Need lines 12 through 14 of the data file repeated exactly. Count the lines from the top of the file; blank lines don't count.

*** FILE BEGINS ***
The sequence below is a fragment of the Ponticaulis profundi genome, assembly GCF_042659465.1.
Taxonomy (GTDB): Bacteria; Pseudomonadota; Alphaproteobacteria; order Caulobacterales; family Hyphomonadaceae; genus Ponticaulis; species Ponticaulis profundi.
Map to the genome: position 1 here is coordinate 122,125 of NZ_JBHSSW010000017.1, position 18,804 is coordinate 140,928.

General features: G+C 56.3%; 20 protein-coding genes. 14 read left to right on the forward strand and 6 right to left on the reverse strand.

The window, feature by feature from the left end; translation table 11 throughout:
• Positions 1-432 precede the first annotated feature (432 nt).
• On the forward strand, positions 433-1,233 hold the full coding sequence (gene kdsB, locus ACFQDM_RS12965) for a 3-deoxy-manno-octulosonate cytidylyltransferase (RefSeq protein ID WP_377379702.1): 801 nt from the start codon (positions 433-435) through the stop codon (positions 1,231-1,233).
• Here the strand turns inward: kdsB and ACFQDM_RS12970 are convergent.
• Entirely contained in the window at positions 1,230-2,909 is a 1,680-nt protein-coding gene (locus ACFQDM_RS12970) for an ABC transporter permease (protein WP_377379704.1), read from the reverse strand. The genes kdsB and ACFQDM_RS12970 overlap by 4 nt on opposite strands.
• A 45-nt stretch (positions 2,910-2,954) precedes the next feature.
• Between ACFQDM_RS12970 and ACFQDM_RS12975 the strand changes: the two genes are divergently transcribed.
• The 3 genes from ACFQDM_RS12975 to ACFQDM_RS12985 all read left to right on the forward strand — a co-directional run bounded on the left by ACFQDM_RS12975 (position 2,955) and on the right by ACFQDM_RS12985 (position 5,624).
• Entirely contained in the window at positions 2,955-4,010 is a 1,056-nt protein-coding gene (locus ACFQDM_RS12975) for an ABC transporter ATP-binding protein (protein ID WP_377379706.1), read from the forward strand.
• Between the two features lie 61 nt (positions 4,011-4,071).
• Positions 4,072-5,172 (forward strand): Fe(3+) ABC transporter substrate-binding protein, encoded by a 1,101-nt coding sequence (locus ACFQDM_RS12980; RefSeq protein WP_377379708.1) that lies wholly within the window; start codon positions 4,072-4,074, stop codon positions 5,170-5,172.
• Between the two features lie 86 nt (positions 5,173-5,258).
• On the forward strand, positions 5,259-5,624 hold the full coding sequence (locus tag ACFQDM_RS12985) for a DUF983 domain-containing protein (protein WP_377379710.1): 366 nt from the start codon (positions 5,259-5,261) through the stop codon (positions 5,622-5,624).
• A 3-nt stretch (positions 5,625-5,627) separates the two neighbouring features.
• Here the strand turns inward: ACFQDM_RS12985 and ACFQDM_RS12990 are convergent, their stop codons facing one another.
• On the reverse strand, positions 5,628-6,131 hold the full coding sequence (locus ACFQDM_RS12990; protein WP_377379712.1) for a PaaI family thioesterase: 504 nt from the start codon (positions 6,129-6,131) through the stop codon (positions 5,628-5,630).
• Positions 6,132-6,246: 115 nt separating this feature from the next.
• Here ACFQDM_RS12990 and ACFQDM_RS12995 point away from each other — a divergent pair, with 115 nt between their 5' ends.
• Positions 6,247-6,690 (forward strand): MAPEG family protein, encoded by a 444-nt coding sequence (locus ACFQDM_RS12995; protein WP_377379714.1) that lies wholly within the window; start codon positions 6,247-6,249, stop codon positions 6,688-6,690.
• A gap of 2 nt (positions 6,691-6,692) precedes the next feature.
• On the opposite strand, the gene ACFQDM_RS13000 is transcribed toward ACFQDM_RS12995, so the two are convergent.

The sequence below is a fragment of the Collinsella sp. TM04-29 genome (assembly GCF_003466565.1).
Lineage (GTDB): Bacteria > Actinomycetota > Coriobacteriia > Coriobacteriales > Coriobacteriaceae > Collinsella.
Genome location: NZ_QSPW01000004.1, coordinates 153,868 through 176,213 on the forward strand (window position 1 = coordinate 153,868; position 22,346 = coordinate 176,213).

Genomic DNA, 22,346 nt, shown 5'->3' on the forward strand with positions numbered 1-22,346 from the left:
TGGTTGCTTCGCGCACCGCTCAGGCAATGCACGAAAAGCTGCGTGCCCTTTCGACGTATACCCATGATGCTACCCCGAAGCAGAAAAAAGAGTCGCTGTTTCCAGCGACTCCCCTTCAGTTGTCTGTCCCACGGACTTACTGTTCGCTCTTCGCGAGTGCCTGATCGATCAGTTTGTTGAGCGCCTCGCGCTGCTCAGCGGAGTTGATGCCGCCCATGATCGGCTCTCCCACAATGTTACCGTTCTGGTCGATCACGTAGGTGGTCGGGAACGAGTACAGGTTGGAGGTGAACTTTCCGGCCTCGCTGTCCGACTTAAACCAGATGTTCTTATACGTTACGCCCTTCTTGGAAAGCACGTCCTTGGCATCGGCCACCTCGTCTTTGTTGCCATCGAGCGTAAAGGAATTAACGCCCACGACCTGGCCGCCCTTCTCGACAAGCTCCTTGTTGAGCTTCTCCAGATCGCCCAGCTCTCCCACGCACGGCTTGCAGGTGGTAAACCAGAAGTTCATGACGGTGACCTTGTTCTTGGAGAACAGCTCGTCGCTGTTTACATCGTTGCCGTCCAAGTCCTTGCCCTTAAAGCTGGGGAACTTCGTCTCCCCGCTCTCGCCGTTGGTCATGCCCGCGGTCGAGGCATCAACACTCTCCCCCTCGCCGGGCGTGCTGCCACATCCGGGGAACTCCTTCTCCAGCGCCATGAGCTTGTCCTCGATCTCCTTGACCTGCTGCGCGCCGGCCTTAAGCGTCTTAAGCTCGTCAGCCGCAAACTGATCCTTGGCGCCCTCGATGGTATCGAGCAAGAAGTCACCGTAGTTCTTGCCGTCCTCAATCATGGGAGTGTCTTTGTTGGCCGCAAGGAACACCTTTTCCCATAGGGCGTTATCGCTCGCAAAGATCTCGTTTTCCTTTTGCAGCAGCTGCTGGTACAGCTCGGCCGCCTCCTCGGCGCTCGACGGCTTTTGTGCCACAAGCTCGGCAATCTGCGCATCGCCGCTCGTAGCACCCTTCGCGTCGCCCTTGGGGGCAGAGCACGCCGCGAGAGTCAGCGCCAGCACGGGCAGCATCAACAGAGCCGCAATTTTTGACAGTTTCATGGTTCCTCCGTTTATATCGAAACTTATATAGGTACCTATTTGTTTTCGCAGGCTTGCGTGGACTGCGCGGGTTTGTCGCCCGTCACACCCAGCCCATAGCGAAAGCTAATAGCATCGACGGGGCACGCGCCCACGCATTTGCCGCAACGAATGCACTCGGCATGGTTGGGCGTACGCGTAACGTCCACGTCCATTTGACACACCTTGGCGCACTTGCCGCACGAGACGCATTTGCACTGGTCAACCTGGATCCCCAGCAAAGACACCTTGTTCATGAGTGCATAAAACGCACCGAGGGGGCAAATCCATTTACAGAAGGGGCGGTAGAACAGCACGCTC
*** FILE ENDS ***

• The 3 genes from ACFQDM_RS12975 to ACFQDM_RS12985 all read left to right on the forward strand — a co-directional run bounded on the left by ACFQDM_RS12975 (position 2,955) and on the right by ACFQDM_RS12985 (position 5,624).
• Entirely contained in the window at positions 2,955-4,010 is a 1,056-nt protein-coding gene (locus ACFQDM_RS12975) for an ABC transporter ATP-binding protein (protein ID WP_377379706.1), read from the forward strand.
• Between the two features lie 61 nt (positions 4,011-4,071).